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I’m stepping-up my writings about the blockchain and its implications. It’s a fascinating topic that marks the beginnings of a new Internet era. And I intend on continuing to explore its understanding and implications.

My plan is to publish most of it here on this blog, but I will occasionally publish elsewhere to spread the word and reach more people. In the past 3 days, 3 new original articles I wrote were posted elsewhere, and I’m posting a synopsis of each here.

But first, here’s a quick jump to 14 Bitcoin Blogs You Must Read To Achieve Bitcoin Enlightenment, compiled by Bobby Ong at Coingeckco. It’s a good list, and I’m on it, along with Vitalik Buterin, Fred Wilson, Chris Dixon, Joel Monegro and others. Too bad there are no women yet on that list.

After The Social Web, Here Comes The Trust Web (Techcrunch)

(co-authored with David Cohen)

The post gives an overview of some of the key themes around cryptocurrency; Money services, Microtransactions and money transfer, Money as content, Blockchain technology, Digital rights and smart property, Smart contracts, Decentralized peer-to-peer marketplaces, Cryptoequity, and Decentralized identity.

The main point in that article is- we are entering the “Trust Web”.

Trust is shifting from humans and central organizations to computers and decentralized organizations with an underlying decentralized consensus that governs them. If the social web dominated the period of 2004-2014, the next 10 years might as well belong to the Trust Web.

How the Cryptoconomy Will be Created (Forbes)

“You never change things by fighting the existing reality. To change something, build a new model that makes the existing model obsolete.” – Buckminster Fuller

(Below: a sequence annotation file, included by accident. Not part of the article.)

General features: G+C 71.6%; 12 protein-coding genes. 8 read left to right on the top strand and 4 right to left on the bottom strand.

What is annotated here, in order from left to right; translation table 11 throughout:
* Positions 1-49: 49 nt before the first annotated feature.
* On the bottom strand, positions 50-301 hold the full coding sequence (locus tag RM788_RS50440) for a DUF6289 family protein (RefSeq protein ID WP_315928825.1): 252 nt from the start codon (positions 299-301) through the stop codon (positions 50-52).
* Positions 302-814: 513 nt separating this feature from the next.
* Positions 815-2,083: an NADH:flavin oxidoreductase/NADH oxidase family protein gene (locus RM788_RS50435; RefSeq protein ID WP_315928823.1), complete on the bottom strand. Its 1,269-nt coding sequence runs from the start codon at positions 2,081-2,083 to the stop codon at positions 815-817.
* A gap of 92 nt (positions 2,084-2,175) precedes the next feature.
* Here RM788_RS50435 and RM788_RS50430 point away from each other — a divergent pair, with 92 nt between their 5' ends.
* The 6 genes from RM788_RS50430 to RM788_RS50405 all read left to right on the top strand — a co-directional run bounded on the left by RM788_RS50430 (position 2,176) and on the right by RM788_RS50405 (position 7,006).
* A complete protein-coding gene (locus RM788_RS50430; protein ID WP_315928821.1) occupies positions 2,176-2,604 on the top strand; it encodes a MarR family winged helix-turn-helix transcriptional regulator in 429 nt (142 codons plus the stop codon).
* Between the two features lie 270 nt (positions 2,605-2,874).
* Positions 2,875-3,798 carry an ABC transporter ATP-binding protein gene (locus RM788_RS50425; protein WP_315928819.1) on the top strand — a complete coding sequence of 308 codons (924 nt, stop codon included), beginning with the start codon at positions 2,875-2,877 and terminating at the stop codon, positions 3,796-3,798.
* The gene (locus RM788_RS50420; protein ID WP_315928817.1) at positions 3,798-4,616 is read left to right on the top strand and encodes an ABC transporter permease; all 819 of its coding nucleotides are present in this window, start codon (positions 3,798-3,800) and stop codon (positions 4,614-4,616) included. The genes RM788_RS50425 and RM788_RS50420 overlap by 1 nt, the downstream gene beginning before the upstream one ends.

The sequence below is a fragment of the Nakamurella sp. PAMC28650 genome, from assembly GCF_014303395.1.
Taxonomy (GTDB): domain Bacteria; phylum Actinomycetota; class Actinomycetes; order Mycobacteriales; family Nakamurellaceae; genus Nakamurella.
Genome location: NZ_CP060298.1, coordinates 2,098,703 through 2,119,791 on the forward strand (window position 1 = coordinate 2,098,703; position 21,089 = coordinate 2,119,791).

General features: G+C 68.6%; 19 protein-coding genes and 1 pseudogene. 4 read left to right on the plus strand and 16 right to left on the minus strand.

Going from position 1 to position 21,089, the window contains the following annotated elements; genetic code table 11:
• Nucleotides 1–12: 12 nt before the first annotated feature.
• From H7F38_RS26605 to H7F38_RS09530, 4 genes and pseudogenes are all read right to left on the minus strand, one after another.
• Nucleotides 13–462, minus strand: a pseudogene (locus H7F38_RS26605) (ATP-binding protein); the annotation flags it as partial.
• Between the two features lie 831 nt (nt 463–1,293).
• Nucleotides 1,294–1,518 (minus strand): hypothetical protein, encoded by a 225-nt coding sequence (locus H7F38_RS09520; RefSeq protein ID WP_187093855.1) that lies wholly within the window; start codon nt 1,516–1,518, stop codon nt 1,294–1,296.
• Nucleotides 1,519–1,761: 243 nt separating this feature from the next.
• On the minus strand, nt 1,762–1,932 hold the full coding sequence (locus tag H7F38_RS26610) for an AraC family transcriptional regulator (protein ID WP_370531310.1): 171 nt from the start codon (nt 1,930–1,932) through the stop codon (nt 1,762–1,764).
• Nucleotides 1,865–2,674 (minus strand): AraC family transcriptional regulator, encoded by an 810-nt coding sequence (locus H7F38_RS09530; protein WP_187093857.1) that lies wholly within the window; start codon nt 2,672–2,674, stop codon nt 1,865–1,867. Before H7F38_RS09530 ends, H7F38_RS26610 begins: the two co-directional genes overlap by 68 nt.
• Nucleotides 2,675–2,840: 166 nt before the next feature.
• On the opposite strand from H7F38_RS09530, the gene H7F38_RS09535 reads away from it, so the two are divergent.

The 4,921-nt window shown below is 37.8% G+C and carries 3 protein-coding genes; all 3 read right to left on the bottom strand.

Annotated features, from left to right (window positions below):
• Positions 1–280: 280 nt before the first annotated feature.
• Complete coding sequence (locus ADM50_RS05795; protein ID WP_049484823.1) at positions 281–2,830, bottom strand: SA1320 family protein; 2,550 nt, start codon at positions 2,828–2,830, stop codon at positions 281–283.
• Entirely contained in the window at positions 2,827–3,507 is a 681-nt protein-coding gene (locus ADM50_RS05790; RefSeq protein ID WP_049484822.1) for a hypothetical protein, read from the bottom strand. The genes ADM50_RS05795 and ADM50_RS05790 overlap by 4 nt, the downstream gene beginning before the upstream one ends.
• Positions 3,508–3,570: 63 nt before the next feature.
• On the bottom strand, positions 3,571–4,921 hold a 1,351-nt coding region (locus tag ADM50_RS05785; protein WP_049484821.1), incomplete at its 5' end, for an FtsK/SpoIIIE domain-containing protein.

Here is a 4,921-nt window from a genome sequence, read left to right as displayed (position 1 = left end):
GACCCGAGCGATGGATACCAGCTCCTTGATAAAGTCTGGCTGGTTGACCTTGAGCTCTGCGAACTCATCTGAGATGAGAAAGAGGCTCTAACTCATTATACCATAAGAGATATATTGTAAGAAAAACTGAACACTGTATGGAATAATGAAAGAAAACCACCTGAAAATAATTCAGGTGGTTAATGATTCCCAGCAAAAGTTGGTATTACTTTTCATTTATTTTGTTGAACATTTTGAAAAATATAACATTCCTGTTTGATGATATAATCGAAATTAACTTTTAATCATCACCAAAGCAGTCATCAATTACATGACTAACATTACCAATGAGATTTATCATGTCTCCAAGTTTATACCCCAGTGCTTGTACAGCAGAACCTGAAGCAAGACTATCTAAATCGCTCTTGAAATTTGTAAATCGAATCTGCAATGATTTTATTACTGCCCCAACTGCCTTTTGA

Buckminster Fuller’s quote frames it very well. There are new emerging forces, and although Bitcoin looks like it’s about a financial revolution, I think it will have a hard time going head-on with the existing financial systems and regulators who would rather see it go away. Instead, why not trying to “surround the ghost” by making Bitcoin and its derivate platforms strong in a variety of non-financial applications where the field is open and has less resistance to change. By doing that, we will make cryptocurrencies stronger, and suddenly they will be a viable alternative that will slowly chip away at the current financial powers.

Here are the key points from a Tweetstorm [link], extracted as bullets:

  • What Bitcoin started is turning into something bigger: a “crypto-tech” economy with its own value creation.
  • This cryptoconomy will not happen by attacking the current financial system, nor by fiat money transfers into cryptocurrency wallets.
  • Rather it will emerge by creating its own wealth, via new types of services and businesses that extend beyond money transactions.
  • The cryptoconomy is about the next phase of the Internet’s evolution – the decentralization era.
  • Just as we had Web businesses, we will have crypto-tech businesses. They are being defined now along 4 segments:
  • a. Services where trust component is stored on the blockchain. b. Services where contractual component is executed on the blockchain.
  • c. Decentralized peer-to-peer marketplaces. d. Distributed Autonomous Organizations (DAOs).
  • Undoubtedly this looks fuzzy, foggy, risky, buggy, uncertain and unproven, but so did the Internet in 1995.
  • The blockchain symbolizes a shift in power from the centers to the edges of the networks.
  • Existing intermediaries are at risk. New ones will be virtual, transparent, distributed entities that are trusted programmatically.
  • The cryptoconomy will transfigure businesses, government and society, perhaps more profoundly than the Internet did, 20 years ago.

The 3Ps of the Blockchain: Platforms, Programs and Protocols (O’Reilly Radar)

I love that title, as it says it all. I’m seeing 6 categories so far, and I’ve updated the previous segmentation I covered in The Crypto-Tech Platforms Landscape via a Network Effects Lens.
  1. Bitcoin currency + bitcoin blockchain.
  2. Bitcoin currency + non-bitcoin blockchain.
  3. Non-bitcoin currency + bitcoin blockchain.
  4. Non-bitcoin currency + non-bitcoin blockchain.
  5. Non-blockchain consensus.
  6. Blockchain-neutral smart services.

In a perfect world, we would have a single blockchain and a single cryptocurrency. But that doesn’t seem to be in the cards. Bitcoin is still the big kahuna, and it is interesting that its platform is both competing and cooperating with others. Also, the lines between protocol and platform are sometimes distinct, and sometimes they are not.

Just when you thought you understood the concept of the blockchain and its role, now you need to take a deeper dive and evaluate the various choices.